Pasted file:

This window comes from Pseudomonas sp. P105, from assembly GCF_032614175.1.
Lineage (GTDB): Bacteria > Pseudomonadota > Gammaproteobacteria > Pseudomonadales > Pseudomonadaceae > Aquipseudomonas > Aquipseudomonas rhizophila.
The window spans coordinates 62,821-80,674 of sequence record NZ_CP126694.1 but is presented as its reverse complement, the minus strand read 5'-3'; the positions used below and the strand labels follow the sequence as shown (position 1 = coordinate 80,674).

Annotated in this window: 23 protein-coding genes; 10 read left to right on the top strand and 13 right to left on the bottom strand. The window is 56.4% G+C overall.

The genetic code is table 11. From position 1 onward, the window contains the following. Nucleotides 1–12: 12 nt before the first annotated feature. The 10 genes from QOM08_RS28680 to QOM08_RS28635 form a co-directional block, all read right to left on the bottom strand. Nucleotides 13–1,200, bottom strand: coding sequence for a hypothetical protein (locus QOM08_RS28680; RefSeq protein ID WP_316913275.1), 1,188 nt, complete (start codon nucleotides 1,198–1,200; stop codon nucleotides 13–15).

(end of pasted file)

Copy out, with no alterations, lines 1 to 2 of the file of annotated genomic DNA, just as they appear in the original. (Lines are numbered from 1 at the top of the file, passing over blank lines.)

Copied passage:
This window comes from Pseudomonas sp. P105, from assembly GCF_032614175.1.
Lineage (GTDB): Bacteria > Pseudomonadota > Gammaproteobacteria > Pseudomonadales > Pseudomonadaceae > Aquipseudomonas > Aquipseudomonas rhizophila.